Friday, May 17, 2013

Google unveils multiple product improvements

While many watching Google's announcements at this years Google I/O event will have been all eyes on Glass, there were several other significant unveilings that might have been overlooked by some.

The search giant has continually strived to improve and streamline its array of cloud based products, and this week brought more than a few changes.

Mapping a new direction

Google Maps is set for a major overhaul with a new improved interface and suggestions based upon a user's searches within the product. While there will no doubt be some privacy campaigners crying foul at Google's collecting of even more information about its users, the suggestions could make maps much more personal and geared to an individual's tastes and preferences. Streetview has also been augmented with further additions to Google's underwater exploits [BBC].

Google has partnered with The Catlin Seaview Survey, which is taking the pictures and using Google tools to upload the pictures to Google Maps. Richard Vevers of the Catlin Seaview Survey and Jenifer Austin Foulkes, a business product manager for Google Earth & Maps, talked up Google's efforts to bring underwater panoramic images to Google Maps. The Catlin Seaview Survey has two major goals for this project, Vevers said. One is to document the state of the reefs for scientific study. And the other is to bring awareness of both the beauty and fragility of the ocean ecosystem to the public in the hopes that people will take action to protect them. So far, the group has managed to compile images from six different locations including sites off the Philippines, Hawaii and the Great Barrier Reef off of Australia [CNET].

Music streaming

Second up was the announcement that Google Music would now offer a music streaming service in addition to its being a locker for one's own personal music collection. To date Google Music has only rolled out across the USA, Canada, Europe and a handful of other countries, but with the ability to store up to 20,000 tracks for free, and an unlimited number of purchased material from its music store, Google Music has grown in popularity.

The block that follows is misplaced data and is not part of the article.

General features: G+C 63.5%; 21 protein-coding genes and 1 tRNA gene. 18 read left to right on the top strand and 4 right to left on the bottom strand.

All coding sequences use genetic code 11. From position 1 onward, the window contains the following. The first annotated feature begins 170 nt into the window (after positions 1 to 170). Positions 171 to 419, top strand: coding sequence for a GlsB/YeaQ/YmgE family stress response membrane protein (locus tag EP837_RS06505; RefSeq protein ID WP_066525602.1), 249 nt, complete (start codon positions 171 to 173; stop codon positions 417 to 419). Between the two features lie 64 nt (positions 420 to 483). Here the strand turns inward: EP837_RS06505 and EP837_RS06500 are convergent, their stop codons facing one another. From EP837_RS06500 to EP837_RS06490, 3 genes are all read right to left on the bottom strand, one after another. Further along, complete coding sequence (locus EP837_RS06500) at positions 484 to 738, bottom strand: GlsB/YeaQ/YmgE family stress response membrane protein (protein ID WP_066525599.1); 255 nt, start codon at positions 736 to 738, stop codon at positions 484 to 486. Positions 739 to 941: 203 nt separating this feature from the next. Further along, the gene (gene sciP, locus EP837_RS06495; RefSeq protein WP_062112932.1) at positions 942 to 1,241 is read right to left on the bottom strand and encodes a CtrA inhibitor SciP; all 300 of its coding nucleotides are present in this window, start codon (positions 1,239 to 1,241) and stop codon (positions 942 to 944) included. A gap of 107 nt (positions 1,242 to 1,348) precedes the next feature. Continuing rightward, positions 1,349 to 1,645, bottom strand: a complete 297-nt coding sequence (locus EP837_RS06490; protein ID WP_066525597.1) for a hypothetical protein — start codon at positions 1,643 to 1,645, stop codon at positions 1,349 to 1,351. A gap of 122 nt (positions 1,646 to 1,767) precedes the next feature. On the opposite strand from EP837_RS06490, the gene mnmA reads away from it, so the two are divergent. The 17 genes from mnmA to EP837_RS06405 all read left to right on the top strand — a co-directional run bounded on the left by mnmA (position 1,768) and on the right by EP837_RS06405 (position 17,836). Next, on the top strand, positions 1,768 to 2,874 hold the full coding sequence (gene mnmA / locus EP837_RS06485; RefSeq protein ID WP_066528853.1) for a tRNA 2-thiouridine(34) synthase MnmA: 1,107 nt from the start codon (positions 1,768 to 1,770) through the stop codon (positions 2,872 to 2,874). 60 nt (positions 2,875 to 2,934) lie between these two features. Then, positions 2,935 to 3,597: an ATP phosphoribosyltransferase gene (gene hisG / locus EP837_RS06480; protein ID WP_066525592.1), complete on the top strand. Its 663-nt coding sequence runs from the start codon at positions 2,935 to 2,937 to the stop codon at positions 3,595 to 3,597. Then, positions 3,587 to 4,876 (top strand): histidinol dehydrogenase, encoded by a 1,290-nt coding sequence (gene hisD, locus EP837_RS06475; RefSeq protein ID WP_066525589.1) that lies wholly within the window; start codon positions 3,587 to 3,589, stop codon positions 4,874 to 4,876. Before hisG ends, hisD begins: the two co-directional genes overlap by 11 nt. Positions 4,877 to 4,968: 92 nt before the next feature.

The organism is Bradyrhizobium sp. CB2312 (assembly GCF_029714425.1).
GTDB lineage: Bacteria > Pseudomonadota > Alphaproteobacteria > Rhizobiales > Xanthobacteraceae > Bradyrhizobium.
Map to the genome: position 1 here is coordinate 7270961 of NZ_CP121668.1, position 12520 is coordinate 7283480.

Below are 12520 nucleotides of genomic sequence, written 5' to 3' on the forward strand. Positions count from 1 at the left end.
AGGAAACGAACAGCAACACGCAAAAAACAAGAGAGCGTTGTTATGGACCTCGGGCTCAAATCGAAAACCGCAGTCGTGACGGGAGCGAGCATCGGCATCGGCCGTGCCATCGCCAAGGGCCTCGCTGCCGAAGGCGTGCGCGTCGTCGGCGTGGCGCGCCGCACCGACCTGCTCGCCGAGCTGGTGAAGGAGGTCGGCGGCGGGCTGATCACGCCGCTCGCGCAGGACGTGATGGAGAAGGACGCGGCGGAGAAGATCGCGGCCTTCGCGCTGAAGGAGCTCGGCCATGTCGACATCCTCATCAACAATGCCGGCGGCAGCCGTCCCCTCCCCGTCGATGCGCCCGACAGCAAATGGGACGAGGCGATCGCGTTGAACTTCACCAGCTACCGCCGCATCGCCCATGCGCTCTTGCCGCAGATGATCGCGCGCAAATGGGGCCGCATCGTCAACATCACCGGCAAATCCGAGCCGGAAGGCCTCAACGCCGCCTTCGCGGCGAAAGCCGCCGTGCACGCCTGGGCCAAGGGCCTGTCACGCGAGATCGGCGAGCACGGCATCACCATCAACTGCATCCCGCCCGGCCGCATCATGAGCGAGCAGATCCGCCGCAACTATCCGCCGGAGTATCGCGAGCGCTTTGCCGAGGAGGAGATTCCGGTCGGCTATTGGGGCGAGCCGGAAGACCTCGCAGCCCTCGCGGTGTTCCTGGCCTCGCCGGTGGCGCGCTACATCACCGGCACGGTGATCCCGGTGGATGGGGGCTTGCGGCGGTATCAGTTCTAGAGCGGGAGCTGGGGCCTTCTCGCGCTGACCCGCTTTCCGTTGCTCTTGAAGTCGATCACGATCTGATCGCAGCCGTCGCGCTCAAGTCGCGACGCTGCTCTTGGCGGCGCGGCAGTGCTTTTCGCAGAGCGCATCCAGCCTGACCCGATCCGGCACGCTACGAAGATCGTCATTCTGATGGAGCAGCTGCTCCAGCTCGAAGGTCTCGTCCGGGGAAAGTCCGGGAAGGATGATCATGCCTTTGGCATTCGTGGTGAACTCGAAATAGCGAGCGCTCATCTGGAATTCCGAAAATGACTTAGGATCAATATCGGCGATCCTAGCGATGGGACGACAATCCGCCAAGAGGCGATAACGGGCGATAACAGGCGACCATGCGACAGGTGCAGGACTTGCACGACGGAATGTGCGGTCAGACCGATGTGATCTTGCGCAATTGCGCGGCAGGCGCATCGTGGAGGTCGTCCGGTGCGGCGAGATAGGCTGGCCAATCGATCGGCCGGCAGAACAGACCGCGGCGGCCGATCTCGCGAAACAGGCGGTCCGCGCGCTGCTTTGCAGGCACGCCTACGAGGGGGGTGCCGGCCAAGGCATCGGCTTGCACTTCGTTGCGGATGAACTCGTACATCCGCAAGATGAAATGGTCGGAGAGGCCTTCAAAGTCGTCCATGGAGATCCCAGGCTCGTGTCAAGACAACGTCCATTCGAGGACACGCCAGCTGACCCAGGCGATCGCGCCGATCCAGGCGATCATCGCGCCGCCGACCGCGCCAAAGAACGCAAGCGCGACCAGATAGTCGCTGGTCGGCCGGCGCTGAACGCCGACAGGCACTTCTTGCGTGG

Now with a streaming music service set to rival Spotify and Pandora, Google may well begin to dominate the online music arena [SkyGuardian / WSJ]. Spotify charges people $9.99 per month to listen to as many songs as they would like on any device. It also has a free, ad-supported version. Pandora charges $3.99 per month for its radio-style service and has a free, ad-supported version. Apple and Amazon are also trying to compete in cloud music storage and streaming but Google is far more competitive in terms of its pricing. Google is currently offering its streaming service for $7.99 for early adopters until the end of June after which it will cost $9.99. YouTube, which is also owned by Google, recently launched a subscription service for some channels [Daily Mail].

Upload own books

Then there was the announcement that users of Google Books can now upload their own 'books' in either a PDF or Epub format. Files may be uploaded or chosen from items already stored in Google Drive. After a short processing time the files are converted and available to be read as an eBook across all devices signed in to the same account and, in the case of Android devices, with the Google Books app installed [CNET].

This last announcement is particularly useful for those wanting to read documents on the go. The displaying of a book/document in Google Books is particularly comfortable, especially on a tablet, and has several advantages over trying to read a PDF on such a device.

By adding to Google Books the file may be read in Sepia, Night or Day mode. Bookmarks may be added and even notes, as well as being synced across all platforms. Furthermore any book can be pinned, or saved, to the device for offline reading, a distinct advantage when travelling to certain countries where censorship or other regional issues may prevent access to one's book collection.

While Amazon's Kindle app facilitate the uploading of files which are subsequently sent to selected devices, formatting can be hit or miss. In addition page-turning can be slow, despite the fact the document is saved on the device, making things like sheet music difficult to use. The new upload facility is also a snub to Apple's iBooks which as yet does not offer uploads.

GMail payments

Another announcement that may have passed some by was Google's joining its Wallet payment service with its email service allowing users to send payments to anyone, even those not using GMail using their Google Wallet account. The drawback is that it has not yet rolled out to everyone and will only be available to GMail users in the United States [Forbes]. Gmail is also getting a slight facelift with "quick action" buttons [PCMag]. In a blogpost Google said the quick actions will roll out over the next few weeks.

Tweaking Google+

Google+ also saw some changes both to the overall display interface with multiple columns as well as a few tools that will enable those uploading photos to give them a tweak. In all there were 41 changes, though some are hidden away and may not be immediately apparent. Auto Enhance will automatically adjust things like contrast, brightness and colour levels as well as offering some more socially-focused tweaks such as touching up skin to hide blemishes. Those not wishing to hide their bad photography can of course turn the feature off [CNET].